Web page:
Stuck Inside The Belly Of The Beast: Part Time Jobs

Published on

Check out a T.I.M Exclusive article on students and part time jobs. Alienation, frustration, and a lack of appreciation are all common feelings in the workplace for Canada’s youth. What can you do to change all of that and take matters into your own hands? Click and find out.

Stuck In the Belly of The Beast – Part Time Jobs

By a show of mouse clicks, how many of us genuinely dislike our part time jobs? Better yet, allow me to rephrase that . . . how many of us genuinely hate our part time jobs? How many of us cringe at the thought of having to wake up early in the morning and go to work? How many of us hate the inner-office politics flowing from Jacks office, or Suzys big mouth bringing you a daily dosage of work drama when all youre trying to do is photocopy a document. How about Tiffany, who confides in a box of Timbits, while questioning you on why shes overweight. How about your manager who gives you a fake smile when you attempt to hint towards a promotion, and then dismisses you with a Well, youre a great employee and when the position opens up, youll be the first one I call. Knowing very well that the call is as likely to come as a raise, you shrug your shoulders and troop down to your cubicle.

We all have different reasons on why we put up with such circumstances and continue to work in such environments. For example, students have no choice but to put up with the verbal abuse of frustrated supervisors. Telling themselves “only two more weeks until school,” they put up with the harsh treatment for pennies. Working long hours trying to fill in for full-timers, they never seem to get the respect they deserve. They are either shunned because they are young, or overlooked because they come and go like pop singles on the billboard. To them, work is exactly that, work. It is neither fun, beneficial, nor challenging. In the end the only thing that they extract from the experience is frustration.

Another example is the growing middle class composed primarily of immigrants who have to work to put food on the table. They too work ridiculous hours, and put up with a lot of things because the financial well being of their family members is far too important than self-pride. This category of people is the hardest to challenge, due to the fact that they are at a financial and social disadvantage, which is a subject for another time . . . and possibly another blog.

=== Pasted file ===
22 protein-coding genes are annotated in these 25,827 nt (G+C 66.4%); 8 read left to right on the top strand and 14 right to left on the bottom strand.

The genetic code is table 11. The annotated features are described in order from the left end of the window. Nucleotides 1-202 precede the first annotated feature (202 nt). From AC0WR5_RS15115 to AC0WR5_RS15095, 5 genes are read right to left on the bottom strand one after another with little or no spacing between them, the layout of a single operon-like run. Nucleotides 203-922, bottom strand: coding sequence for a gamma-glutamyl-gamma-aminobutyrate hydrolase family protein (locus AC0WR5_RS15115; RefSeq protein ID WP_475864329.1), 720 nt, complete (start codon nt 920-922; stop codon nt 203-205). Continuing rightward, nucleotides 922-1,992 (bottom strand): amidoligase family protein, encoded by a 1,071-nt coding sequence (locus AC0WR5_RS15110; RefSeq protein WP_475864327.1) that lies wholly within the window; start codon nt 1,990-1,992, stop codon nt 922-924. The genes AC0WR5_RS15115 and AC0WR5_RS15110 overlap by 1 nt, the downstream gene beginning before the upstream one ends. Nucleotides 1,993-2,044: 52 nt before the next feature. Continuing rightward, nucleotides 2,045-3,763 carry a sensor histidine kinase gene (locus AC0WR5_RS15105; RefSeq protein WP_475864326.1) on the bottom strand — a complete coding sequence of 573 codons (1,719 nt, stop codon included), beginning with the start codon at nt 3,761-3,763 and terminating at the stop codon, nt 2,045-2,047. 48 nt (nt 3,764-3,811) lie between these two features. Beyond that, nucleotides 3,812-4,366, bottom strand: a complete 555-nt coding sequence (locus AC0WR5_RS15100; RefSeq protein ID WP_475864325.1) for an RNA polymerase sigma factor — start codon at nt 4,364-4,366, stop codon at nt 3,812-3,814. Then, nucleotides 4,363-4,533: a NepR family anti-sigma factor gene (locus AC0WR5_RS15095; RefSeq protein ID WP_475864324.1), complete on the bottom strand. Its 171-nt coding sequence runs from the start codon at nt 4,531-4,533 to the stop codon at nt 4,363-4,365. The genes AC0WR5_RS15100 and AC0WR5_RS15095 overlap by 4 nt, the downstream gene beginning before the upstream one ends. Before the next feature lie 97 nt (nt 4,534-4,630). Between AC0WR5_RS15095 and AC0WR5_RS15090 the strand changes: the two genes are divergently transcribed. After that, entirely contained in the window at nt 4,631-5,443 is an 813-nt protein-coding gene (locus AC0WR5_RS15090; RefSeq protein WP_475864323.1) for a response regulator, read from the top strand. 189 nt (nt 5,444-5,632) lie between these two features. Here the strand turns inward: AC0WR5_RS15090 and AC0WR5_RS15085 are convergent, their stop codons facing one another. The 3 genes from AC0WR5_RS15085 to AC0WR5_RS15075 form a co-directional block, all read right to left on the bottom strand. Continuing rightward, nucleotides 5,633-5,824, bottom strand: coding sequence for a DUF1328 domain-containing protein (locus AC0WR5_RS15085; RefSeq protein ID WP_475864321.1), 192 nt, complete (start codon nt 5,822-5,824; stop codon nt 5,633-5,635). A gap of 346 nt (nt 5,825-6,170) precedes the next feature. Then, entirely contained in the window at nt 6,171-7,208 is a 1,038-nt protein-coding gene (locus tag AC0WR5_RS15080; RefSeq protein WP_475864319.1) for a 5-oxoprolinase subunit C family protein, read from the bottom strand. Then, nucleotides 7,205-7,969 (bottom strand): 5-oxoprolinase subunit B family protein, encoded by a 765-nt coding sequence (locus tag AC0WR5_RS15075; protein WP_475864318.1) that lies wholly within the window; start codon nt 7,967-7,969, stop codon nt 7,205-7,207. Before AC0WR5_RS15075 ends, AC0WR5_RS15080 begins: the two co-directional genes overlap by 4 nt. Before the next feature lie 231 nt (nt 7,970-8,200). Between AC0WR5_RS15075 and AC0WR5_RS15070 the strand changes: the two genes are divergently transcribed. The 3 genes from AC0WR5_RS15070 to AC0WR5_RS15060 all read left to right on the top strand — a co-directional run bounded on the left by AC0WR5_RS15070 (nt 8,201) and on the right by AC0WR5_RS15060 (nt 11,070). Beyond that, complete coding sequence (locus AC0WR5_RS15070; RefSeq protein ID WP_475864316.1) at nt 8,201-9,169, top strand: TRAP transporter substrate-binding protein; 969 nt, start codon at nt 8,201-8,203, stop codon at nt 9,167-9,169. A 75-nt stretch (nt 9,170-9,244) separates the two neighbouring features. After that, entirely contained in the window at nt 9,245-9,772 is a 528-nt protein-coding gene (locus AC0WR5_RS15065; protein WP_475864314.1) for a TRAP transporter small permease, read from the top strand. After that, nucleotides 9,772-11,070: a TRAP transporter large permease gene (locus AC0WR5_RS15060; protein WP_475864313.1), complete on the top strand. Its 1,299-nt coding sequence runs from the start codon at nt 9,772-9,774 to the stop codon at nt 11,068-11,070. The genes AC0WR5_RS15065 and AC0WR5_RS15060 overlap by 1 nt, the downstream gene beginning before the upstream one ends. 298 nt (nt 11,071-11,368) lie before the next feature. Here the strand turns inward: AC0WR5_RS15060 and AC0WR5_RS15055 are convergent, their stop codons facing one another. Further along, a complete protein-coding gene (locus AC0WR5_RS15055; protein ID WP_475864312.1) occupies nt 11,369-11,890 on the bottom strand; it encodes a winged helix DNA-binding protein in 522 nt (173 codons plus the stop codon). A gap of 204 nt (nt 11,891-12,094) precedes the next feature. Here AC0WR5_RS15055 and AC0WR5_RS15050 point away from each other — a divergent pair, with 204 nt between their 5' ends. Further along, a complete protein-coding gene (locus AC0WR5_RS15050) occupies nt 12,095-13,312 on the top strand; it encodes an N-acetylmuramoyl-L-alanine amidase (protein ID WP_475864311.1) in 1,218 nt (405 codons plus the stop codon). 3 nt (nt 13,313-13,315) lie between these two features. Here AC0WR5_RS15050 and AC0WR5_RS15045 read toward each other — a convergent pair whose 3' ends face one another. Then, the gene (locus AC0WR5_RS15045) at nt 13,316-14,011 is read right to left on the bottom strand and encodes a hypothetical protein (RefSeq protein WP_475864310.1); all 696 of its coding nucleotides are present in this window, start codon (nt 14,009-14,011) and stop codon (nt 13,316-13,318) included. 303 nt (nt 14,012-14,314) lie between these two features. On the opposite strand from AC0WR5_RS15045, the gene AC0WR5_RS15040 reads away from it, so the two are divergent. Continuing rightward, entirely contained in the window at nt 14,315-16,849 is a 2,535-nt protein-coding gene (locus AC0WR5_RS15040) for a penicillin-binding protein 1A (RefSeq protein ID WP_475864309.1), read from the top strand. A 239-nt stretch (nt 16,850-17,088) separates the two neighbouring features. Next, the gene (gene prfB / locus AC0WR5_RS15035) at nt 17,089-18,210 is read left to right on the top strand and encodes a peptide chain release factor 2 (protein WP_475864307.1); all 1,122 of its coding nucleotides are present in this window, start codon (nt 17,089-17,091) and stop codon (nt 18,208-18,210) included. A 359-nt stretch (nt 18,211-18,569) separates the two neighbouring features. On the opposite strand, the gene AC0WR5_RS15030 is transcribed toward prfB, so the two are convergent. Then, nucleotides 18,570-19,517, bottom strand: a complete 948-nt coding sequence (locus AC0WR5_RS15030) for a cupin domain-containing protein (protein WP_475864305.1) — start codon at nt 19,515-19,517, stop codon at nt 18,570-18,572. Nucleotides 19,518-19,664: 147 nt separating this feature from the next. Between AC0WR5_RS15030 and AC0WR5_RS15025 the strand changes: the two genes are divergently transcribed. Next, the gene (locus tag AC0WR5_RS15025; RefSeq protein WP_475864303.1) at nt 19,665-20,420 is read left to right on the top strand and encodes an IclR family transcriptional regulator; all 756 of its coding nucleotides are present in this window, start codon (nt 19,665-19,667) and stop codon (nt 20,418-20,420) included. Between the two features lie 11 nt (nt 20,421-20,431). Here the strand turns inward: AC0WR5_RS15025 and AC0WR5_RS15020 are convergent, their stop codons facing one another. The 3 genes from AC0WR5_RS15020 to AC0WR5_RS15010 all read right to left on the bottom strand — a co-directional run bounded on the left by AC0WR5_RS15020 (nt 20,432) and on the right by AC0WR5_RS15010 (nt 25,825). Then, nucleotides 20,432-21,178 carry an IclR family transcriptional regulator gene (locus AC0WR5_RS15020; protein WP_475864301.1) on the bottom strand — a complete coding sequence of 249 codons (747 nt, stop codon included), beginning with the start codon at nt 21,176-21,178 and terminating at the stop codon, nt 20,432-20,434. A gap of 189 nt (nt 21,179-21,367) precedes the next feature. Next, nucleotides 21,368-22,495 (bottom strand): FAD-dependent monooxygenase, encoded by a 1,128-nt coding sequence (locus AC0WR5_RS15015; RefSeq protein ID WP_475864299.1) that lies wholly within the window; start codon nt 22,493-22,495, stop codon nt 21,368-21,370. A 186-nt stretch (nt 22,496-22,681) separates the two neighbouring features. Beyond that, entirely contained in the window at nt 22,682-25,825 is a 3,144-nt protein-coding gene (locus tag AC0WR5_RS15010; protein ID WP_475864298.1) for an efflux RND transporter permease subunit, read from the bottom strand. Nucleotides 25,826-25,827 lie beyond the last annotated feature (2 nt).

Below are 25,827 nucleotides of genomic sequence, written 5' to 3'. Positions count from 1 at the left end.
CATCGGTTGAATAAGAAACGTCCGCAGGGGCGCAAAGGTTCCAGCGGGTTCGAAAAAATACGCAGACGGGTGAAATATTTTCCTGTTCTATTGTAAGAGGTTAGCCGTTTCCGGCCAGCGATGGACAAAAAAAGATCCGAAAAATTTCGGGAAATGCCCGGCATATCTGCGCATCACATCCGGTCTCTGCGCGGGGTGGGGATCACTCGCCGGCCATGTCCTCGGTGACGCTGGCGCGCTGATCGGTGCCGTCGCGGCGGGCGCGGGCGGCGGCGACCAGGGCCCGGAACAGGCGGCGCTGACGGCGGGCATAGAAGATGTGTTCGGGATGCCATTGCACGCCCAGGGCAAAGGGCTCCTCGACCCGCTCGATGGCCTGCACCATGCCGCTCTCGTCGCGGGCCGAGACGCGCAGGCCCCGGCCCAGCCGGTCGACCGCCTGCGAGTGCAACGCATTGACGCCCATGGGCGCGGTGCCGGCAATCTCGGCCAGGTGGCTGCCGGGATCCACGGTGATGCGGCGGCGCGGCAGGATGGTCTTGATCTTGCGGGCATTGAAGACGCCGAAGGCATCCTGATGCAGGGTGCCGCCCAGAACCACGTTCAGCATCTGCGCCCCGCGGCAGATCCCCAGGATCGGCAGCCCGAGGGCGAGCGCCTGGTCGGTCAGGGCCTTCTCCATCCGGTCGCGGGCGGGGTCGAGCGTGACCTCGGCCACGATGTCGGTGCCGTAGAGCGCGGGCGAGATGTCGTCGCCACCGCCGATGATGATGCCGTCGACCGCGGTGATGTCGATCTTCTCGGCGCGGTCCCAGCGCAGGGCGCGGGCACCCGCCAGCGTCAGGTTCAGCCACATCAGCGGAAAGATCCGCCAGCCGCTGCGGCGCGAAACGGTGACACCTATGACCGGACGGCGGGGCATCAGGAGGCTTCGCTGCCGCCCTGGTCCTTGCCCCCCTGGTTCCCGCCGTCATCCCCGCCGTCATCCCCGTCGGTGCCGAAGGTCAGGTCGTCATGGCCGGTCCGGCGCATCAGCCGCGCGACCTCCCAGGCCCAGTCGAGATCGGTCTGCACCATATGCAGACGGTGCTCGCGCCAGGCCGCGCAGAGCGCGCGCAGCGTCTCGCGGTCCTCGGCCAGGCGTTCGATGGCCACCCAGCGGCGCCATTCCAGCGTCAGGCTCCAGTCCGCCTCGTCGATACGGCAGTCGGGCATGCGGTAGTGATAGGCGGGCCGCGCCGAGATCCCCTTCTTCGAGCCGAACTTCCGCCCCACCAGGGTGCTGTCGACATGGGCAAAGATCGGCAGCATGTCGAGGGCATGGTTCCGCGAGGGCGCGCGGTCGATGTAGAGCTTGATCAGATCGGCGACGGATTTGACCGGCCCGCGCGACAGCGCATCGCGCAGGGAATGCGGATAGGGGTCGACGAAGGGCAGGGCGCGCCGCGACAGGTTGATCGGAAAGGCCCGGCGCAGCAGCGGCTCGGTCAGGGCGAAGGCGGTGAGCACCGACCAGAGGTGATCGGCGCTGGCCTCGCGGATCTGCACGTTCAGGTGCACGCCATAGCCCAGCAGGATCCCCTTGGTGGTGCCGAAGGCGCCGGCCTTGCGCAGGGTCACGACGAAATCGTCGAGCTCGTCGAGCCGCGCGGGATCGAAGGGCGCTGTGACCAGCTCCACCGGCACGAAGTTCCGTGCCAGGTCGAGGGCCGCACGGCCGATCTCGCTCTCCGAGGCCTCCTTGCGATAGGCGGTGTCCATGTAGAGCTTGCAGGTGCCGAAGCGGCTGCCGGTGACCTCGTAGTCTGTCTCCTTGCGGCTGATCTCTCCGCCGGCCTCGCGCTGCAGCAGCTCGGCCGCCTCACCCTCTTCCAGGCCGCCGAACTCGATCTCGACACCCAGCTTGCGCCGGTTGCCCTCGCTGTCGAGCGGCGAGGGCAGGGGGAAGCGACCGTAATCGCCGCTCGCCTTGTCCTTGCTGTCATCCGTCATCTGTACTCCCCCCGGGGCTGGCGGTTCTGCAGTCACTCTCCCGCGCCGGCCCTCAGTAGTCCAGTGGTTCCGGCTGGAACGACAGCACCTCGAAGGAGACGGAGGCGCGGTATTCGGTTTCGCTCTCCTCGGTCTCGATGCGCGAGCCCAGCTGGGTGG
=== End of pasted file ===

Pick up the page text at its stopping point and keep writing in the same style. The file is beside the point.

My question is this, if you are a student who is at a stalemate with his or her place of employment, why not take the path less traveled? How about tapping into the mysterious world of entrepreneurship? How about unleashing your full potential and becoming your own boss? Yeah, yeah, I hear the critics now . . . not everyone is cut out to be an entrepreneur or itll get better when you finish school.


Entrepreneurship is the expression of ones creativity, and ones willingness to be his or her own boss. It is putting ones idea into action, and profiting from it. Lets be honest, when is the last time an entrepreneurship class was taught at any level in school? The reason why most believe entrepreneurship (and business in general) is for a distinct few is because theyve been programmed to think so. Without sounding like a Napoleon Hill seminar you can learn to be anything you want.

If on the other hand, you like the safe route of a mediocre paycheque every two weeks followed by a trip to a pharmacy for a bottle of Advil, then stay where you are in life. You are probably the same type who thinks itll get better when you finish school; only to be disappointed when the redundancy of full time employment in a corporate setting is not a fast paced action scene from CSI.

Remember, entrepreneurship does not fit into the social makeup of most educational institutions. Prove the world wrong and liberate yourself – become your own boss, and break free from the belly of the beast.

Written By: T.I.M Staff

Copyright ©2008-2018. Toronto Is Mine – Toronto's Number One website for business professionals · Log in